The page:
Skip Navigation
Back to PolicyBot

Right-to-Work Bill Proposed in New Hampshire

January 21, 2017

New Hampshire legislators are considering a bill that would allow workers to opt out of union membership, freeing them from being forced to join a union as a condition of employment.

New Hampshire legislators are considering a bill that would allow workers to opt out of union membership, freeing them from being forced to join a union as a condition of employment.

In January 2017, state Sen. John Reagan (R-Deerfield) introduced Senate Bill 11, which would prohibit labor contracts requiring workers to join or contribute to a union against their wishes.

If lawmakers approve the bill and Gov. Chris Sununu (R) signs it into law, New Hampshire would become the 28th state to approve right-to-work legislation.

Increasing Worker Freedom

Charles Arlinghaus, president of the Josiah Bartlett Center for Public Policy, says the bill gives workers more power over how their money is spent.

“It allows workers the opportunity to choose for themselves whether the union is earning their support or not,” Arlinghaus said.

‘Striking’ Job Growth Gap

Arlinghaus says workers in right-to-work states enjoy more economic prosperity than those in forced-unionism states.

“The job growth divide between states with and without right to work is striking,” Arlinghaus said. “According to federal statistics, in the decade from 2002 to 2012, employment in right-to-work states increased by 6.6 percent, but in the forced-dues states, [it only increased] by 0.3 percent. Lest you think the quality of jobs was affected, wages in the right-to-work states increased by 12.5 percent in that period, while they were up just 3.1 percent in the forced-dues states.”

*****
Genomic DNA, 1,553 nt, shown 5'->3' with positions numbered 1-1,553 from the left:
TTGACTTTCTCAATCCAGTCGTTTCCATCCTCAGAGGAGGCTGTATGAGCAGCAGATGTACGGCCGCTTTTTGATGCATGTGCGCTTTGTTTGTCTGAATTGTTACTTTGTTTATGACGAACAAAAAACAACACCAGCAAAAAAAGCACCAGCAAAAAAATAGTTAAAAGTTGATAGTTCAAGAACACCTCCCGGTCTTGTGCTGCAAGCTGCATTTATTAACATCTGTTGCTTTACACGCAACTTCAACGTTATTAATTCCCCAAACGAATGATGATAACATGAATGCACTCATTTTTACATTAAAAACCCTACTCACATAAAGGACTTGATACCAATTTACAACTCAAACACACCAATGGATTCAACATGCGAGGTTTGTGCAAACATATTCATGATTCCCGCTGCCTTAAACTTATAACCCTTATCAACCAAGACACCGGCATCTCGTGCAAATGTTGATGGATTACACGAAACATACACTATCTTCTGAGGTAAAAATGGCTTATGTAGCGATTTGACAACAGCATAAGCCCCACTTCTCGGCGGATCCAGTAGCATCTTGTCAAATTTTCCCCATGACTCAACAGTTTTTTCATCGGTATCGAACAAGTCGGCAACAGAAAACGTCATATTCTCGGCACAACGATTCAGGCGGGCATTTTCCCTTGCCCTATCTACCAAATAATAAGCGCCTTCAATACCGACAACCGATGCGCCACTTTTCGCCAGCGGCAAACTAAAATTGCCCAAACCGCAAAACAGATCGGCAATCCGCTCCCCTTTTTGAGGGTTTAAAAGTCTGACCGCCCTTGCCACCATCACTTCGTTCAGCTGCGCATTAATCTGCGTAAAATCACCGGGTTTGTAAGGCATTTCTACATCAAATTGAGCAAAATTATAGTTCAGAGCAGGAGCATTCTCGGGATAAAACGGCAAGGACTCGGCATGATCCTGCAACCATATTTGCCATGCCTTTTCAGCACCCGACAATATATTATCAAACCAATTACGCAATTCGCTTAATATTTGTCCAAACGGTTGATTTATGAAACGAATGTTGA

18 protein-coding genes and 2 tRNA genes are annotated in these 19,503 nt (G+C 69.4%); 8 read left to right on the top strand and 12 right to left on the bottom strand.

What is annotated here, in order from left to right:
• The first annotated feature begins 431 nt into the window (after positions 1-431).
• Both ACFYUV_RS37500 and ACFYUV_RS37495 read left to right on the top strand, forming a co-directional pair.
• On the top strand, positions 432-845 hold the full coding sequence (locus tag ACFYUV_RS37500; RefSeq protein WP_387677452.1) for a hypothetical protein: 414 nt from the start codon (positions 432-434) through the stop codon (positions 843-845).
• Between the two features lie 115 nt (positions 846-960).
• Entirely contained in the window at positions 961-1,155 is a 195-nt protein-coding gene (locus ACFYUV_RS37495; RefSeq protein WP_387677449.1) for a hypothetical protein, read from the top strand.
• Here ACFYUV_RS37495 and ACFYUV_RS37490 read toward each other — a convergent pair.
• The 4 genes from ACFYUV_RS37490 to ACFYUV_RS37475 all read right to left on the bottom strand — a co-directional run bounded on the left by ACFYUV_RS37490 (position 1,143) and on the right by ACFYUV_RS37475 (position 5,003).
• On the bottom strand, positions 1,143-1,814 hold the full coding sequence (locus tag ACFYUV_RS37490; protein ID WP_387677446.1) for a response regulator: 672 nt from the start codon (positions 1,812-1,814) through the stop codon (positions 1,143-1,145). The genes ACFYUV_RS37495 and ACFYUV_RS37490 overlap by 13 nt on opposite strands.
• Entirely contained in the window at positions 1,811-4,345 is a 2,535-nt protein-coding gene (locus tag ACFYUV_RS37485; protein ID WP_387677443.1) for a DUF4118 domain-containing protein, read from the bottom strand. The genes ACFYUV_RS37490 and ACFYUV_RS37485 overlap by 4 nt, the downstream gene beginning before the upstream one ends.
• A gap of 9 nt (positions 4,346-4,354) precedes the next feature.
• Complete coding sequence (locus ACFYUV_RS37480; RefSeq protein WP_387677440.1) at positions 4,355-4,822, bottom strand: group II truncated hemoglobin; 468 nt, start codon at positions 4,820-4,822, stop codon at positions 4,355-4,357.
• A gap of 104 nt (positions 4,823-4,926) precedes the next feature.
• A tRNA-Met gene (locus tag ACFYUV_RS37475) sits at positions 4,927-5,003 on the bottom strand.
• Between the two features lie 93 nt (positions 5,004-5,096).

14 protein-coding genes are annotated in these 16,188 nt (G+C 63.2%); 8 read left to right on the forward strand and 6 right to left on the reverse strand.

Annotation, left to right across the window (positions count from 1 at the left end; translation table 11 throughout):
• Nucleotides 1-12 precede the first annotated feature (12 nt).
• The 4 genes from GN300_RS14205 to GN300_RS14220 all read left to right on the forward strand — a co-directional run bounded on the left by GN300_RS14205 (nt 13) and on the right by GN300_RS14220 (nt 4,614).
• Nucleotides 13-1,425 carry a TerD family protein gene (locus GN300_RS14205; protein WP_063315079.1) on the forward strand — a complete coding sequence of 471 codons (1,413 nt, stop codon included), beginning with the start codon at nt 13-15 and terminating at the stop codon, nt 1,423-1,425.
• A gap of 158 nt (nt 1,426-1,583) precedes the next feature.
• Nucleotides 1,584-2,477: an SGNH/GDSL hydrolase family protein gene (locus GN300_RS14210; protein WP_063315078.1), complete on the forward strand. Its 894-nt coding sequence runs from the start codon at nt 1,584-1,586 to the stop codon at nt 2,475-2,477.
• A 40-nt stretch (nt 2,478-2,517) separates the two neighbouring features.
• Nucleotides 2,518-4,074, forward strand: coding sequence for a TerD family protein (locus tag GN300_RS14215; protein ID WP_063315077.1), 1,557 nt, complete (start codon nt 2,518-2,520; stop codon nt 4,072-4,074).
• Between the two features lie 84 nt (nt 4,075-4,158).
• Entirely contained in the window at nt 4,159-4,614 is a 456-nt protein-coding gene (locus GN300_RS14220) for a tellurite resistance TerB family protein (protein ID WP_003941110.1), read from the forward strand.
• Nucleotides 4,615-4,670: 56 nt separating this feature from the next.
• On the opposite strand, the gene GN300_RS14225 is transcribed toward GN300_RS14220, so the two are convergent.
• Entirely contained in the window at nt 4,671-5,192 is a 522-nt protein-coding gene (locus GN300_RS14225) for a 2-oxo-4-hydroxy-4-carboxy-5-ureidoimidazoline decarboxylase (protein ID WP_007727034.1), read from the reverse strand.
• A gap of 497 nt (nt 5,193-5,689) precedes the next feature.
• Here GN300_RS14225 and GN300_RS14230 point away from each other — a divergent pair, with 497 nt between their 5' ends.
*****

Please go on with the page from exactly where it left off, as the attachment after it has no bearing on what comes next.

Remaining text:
Arlinghaus says ending forced unionism is just one step toward making New Hampshire better for consumers and workers.

“No one issue will change New Hampshire’s economy, and sky-high electric rates are still our biggest growth obstacle, but any tool for attracting jobs will make a difference in some areas,” Arlinghaus said. “The impact of being the only right-to-work state in the region suggests modest positive recruitment effects.”

More Jobs Available

Walter Wessel, an economics professor at North Carolina State University, says right-to-work laws can have a sizeable impact on job growth, especially manufacturing jobs.

“States having a business-friendly environment, including having right-to-work laws, have relatively more manufacturing jobs,” Wessel said.

Author
Lindsey Curnutte writes from Athens, Ohio.
lindseycurnutte@gmail.com

Related News & Opinion View All News

Related Podcast